Jade Plant Root Rot

Jade Plant Root Rot

Jade plants, with the scientific name Crassula ovata, are succulent houseplants with fleshy, oval-shaped leaves. These plants are native to Mozambique and South Africa, can grow three to six feet tall, and are also referred to as lucky plants, money plants or money trees. They are drought-tolerant plants that are easy to care for, but as with most plants, improper growing conditions can cause them to develop root rot.

Jade Plant Root Rot: Symptoms 

  • The leaves become soft and start to drop off. 
  • The leaves become wrinkled, turn yellow, and feel squidgy when squeezed. 
  • The stems become wrinkled and may begin to sag, especially if the infection is severe. 

If your jade plants are manifesting any of these symptoms, you should inspect their root ball sooner rather than later. This will determine whether it is indeed root rot that is causing the symptoms. Remove the plant from the pot and examine the root ball thoroughly. Healthy roots are firm and white, while rotting roots are brown with a slimy coating and a musty smell. This is a true indication that root rot is the cause of the plant’s declining health. 

Causes of Jade Plant Root Rot  


Some plant owners water their jade plants a bit too excessively, and this is detrimental for the plants. The roots will become waterlogged and will be unable to absorb oxygen, causing them to die and start rotting. Because the roots are no longer performing their function, the plants will then suffocate and starve.  

To fix this, allow the soil to dry out completely between watering. Check whether the soil is dry by poking your finger into the potting soil to a depth of about two inches. If the soil is dry to that depth, it means it is time to water the plants. Soak the soil well and allow the water to drain through the soil completely. 

Poor drainage

Another cause of root rot is poor drainage in pots or containers. To avoid stagnant or waterlogged soil, the pots should have sufficient drainage holes in their bases. These holes should be large enough that you can insert your finger, and for larger plants there should be several holes. 

Poorly-draining soil

Some potting mixes are designed to retain water, which makes them ideal for certain houseplants. However, it could be detrimental for succulents like jade plants that require free-draining soil. To fix this, use a potting mix designed for succulents. You can also make this yourself by mixing three parts ordinary potting soil, two parts coarse sand or grit, and one part perlite. 

Pathogenic infection

Pathogens can lie dormant in the soil and infect your plants’ roots when they become weak or compromised, causing root rot and other diseases. To prevent this, practice good garden hygiene. Avoid reusing potting soil from other pots or plants; rather use new, sterile potting soil. Also sterilize your gardening tools. Roots that are weakened by overwatering are more susceptible to infection by pathogens, which is another reason to avoid overwatering.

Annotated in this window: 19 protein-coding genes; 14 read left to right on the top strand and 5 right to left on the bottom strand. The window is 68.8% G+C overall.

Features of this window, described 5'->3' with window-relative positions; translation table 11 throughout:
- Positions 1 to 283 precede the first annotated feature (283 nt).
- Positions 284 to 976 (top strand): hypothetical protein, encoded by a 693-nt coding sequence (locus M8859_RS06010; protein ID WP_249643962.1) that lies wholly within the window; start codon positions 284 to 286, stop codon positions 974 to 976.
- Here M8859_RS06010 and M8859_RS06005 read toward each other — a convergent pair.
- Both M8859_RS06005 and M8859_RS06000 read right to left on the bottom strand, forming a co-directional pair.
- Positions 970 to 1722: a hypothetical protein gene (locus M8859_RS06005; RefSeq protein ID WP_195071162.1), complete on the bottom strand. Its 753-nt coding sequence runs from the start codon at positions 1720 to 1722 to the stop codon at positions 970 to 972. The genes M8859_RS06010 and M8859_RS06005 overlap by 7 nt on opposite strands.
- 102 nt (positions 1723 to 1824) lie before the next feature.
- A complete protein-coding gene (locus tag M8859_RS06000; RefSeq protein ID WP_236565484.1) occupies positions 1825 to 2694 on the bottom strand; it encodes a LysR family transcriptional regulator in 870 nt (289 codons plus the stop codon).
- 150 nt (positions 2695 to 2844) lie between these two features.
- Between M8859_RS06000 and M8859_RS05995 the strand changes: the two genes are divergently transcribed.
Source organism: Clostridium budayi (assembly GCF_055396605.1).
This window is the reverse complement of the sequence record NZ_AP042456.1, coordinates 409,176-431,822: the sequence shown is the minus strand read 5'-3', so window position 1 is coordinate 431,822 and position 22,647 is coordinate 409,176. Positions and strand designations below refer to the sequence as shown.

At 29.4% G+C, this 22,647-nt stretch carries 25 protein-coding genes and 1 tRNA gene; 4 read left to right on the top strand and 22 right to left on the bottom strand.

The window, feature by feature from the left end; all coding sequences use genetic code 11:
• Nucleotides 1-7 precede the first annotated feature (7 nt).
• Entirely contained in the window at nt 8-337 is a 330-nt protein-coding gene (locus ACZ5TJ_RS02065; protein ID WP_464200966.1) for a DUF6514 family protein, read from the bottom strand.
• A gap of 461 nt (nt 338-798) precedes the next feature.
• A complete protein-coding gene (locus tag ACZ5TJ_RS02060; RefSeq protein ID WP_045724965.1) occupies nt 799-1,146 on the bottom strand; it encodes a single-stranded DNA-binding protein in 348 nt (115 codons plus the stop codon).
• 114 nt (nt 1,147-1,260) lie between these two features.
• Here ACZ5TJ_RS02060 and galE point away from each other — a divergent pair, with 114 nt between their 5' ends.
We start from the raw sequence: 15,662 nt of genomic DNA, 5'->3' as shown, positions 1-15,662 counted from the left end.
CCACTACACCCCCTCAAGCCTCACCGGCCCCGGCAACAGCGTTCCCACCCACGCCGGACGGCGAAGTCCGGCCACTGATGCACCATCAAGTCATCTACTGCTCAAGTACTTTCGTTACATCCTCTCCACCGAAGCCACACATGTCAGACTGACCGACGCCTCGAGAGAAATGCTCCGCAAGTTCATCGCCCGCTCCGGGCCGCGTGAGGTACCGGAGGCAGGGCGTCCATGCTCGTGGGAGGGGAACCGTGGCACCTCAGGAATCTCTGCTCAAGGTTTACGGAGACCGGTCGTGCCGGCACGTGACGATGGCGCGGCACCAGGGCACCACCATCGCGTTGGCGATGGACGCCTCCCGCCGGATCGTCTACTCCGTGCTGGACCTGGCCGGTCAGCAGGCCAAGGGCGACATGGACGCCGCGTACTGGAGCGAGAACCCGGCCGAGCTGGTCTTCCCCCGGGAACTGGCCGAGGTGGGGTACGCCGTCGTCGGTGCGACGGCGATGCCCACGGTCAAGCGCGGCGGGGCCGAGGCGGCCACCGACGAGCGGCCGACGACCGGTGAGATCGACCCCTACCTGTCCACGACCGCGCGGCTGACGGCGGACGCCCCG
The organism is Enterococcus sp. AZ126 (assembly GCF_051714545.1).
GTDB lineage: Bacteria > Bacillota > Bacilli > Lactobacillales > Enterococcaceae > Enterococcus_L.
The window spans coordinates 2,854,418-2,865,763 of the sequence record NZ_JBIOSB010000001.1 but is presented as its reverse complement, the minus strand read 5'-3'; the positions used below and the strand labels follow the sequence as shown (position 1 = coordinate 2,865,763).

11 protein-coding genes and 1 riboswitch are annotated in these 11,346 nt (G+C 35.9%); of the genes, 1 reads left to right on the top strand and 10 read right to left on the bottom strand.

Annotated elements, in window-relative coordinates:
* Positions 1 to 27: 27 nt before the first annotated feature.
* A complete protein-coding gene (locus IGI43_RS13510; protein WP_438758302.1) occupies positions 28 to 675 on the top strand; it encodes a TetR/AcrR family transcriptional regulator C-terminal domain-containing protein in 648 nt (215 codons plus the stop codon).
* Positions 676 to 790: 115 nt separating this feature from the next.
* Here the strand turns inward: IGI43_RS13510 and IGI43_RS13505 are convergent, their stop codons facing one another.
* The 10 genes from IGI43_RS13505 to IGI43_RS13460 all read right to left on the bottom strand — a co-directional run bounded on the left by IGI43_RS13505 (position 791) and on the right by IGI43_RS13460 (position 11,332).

Pot size

Placing your jade plants in pots of the wrong size could lead to root rot. Pots that are too big could absorb too much water, which will not drain quickly enough and thus encourage root rot. 

Meanwhile, if you use pots that are too small, the roots may become compacted and there will be insufficient space for air circulation. The compacted roots will not be able to supply the plant with nutrients, and symptoms of root rot will appear as an effect of starvation. 

To fix this, you need to repot your jade plants when they become pot-bound. Tip the plant out and see if the roots are circling the edges of the pot. If so, transfer it to a pot that is one size bigger, and use a fresh potting mix.

Low temperatures 

Another cause for the growth of root rot is low temperatures. During the cooler months, evaporation takes longer. The soil therefore remains moist for longer than during the summer months. To make sure that your plants do not develop root rot, water them less often during the winter months.  

Jade plants are succulents and they can withstand long periods without water, so see to it that the potting soil dries out between waterings. These plants should not be exposed to temperatures below 55 degrees Fahrenheit during winter, and an appropriate summer temperature is around 75 degrees Fahrenheit. 

Insufficient light or sudden changes in lighting conditions 

Jade plants can also develop root rot if they do not get enough sunlight. These plants thrive in bright and direct light for certain periods, and sudden changes in lighting conditions are detrimental to them, as is insufficient light. Jade plants can tolerate various lighting conditions, but be sure to introduce changes slowly. 

To save your plants from root rot, apply a copper fungicide. Trim off the rotten parts and repot the plants in a new pot with fresh soil mix. Make sure that the soil is well-draining and water the plants only when the top two inches of soil have dried out. 


Jade plants are drought-resistant plants that are easy to care for and maintain. They are also referred to as money plants and lucky plants. Like most plants, however, they are prone to root rot if their growing conditions are inappropriate. Common causes of root rot include overwatering, poorly-draining soil, and pathogenic infections. To treat root rot, apply a copper fungicide, trim off the affected parts, and repot the plants in a new pot with fresh soil.

Image: istockphoto.com / Andrey Nikitin